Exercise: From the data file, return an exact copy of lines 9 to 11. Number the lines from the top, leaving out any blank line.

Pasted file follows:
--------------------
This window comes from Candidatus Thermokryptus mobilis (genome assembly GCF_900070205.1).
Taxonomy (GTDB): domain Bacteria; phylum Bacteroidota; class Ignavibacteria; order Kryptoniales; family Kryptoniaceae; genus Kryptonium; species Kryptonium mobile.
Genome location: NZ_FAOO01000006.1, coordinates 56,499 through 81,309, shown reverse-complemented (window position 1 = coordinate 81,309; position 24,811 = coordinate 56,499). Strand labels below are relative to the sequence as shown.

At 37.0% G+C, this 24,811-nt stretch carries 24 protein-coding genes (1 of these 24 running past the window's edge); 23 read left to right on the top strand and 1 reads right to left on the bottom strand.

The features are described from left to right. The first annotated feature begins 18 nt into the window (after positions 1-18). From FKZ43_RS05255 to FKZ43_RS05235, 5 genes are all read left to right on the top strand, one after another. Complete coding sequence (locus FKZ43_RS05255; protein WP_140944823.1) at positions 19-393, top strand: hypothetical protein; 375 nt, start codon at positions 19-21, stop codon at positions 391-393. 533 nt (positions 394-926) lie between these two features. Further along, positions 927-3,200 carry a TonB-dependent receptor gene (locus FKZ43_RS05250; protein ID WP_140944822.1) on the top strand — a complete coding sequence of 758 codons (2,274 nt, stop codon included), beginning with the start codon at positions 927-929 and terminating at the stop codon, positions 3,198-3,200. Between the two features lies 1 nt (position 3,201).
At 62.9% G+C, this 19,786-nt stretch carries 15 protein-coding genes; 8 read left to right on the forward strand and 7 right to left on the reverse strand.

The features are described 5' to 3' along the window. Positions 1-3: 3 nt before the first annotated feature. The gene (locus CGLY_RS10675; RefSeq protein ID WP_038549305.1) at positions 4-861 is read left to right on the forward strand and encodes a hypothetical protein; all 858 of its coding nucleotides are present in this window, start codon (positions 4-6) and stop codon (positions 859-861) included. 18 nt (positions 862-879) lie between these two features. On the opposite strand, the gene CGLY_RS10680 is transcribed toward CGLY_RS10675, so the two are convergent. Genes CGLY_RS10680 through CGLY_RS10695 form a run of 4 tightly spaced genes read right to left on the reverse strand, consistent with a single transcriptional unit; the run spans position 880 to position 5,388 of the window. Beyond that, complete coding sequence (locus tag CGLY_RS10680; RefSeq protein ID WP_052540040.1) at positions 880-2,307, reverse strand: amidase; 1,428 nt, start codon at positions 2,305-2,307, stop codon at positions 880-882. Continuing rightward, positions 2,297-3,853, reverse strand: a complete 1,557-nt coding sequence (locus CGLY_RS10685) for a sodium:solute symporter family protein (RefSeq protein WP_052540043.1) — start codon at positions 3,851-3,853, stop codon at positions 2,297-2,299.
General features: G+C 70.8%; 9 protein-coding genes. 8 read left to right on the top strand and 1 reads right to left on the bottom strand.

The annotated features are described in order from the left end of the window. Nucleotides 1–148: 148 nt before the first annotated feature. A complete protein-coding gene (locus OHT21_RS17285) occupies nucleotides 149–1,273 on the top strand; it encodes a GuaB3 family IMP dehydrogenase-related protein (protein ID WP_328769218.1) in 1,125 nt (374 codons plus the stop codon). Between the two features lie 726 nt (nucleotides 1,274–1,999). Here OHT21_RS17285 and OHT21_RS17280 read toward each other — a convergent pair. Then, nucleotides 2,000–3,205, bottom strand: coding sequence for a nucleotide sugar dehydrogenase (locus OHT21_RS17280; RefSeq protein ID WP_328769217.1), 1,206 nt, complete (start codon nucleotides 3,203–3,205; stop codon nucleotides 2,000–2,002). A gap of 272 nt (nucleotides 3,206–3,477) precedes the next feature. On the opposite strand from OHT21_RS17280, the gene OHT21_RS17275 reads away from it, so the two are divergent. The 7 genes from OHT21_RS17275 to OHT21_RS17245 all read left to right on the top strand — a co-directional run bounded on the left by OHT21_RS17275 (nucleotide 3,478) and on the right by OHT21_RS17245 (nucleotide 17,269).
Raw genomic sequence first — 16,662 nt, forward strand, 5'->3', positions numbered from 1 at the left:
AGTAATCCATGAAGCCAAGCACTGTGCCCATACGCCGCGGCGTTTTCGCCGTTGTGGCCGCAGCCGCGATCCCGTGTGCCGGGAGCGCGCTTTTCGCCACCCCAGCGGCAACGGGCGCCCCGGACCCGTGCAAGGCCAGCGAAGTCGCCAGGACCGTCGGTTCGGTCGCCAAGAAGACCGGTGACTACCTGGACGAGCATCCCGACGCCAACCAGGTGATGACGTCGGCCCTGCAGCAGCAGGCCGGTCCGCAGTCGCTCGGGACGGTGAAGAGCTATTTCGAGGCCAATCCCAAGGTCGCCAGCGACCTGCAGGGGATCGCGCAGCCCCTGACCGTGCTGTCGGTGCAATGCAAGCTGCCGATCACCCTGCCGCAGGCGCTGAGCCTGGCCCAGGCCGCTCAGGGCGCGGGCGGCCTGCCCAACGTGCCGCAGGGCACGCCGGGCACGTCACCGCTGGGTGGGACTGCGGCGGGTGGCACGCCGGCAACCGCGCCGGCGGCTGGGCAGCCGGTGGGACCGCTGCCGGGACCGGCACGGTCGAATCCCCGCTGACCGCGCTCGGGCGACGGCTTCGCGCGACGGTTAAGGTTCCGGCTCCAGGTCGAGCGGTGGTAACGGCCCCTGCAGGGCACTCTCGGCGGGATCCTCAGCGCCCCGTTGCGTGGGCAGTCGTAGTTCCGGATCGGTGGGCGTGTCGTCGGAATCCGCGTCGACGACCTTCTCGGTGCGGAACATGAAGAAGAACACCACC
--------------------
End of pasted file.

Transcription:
The annotated features are described in order from the left end of the window. Nucleotides 1–148: 148 nt before the first annotated feature. A complete protein-coding gene (locus OHT21_RS17285) occupies nucleotides 149–1,273 on the top strand; it encodes a GuaB3 family IMP dehydrogenase-related protein (protein ID WP_328769218.1) in 1,125 nt (374 codons plus the stop codon). Between the two features lie 726 nt (nucleotides 1,274–1,999). Here OHT21_RS17285 and OHT21_RS17280 read toward each other — a convergent pair. Then, nucleotides 2,000–3,205, bottom strand: coding sequence for a nucleotide sugar dehydrogenase (locus OHT21_RS17280; RefSeq protein ID WP_328769217.1), 1,206 nt, complete (start codon nucleotides 3,203–3,205; stop codon nucleotides 2,000–2,002). A gap of 272 nt (nucleotides 3,206–3,477) precedes the next feature. On the opposite strand from OHT21_RS17280, the gene OHT21_RS17275 reads away from it, so the two are divergent. The 7 genes from OHT21_RS17275 to OHT21_RS17245 all read left to right on the top strand — a co-directional run bounded on the left by OHT21_RS17275 (nucleotide 3,478) and on the right by OHT21_RS17245 (nucleotide 17,269).
Raw genomic sequence first — 16,662 nt, forward strand, 5'->3', positions numbered from 1 at the left:
AGTAATCCATGAAGCCAAGCACTGTGCCCATACGCCGCGGCGTTTTCGCCGTTGTGGCCGCAGCCGCGATCCCGTGTGCCGGGAGCGCGCTTTTCGCCACCCCAGCGGCAACGGGCGCCCCGGACCCGTGCAAGGCCAGCGAAGTCGCCAGGACCGTCGGTTCGGTCGCCAAGAAGACCGGTGACTACCTGGACGAGCATCCCGACGCCAACCAGGTGATGACGTCGGCCCTGCAGCAGCAGGCCGGTCCGCAGTCGCTCGGGACGGTGAAGAGCTATTTCGAGGCCAATCCCAAGGTCGCCAGCGACCTGCAGGGGATCGCGCAGCCCCTGACCGTGCTGTCGGTGCAATGCAAGCTGCCGATCACCCTGCCGCAGGCGCTGAGCCTGGCCCAGGCCGCTCAGGGCGCGGGCGGCCTGCCCAACGTGCCGCAGGGCACGCCGGGCACGTCACCGCTGGGTGGGACTGCGGCGGGTGGCACGCCGGCAACCGCGCCGGCGGCTGGGCAGCCGGTGGGACCGCTGCCGGGACCGGCACGGTCGAATCCCCGCTGACCGCGCTCGGGCGACGGCTTCGCGCGACGGTTAAGGTTCCGGCTCCAGGTCGAGCGGTGGTAACGGCCCCTGCAGGGCACTCTCGGCGGGATCCTCAGCGCCCCGTTGCGTGGGCAGTCGTAGTTCCGGATCGGTGGGCGTGTCGTCGGAATCCGCGTCGACGACCTTCTCGGTGCGGAACATGAAGAAGAACACCACC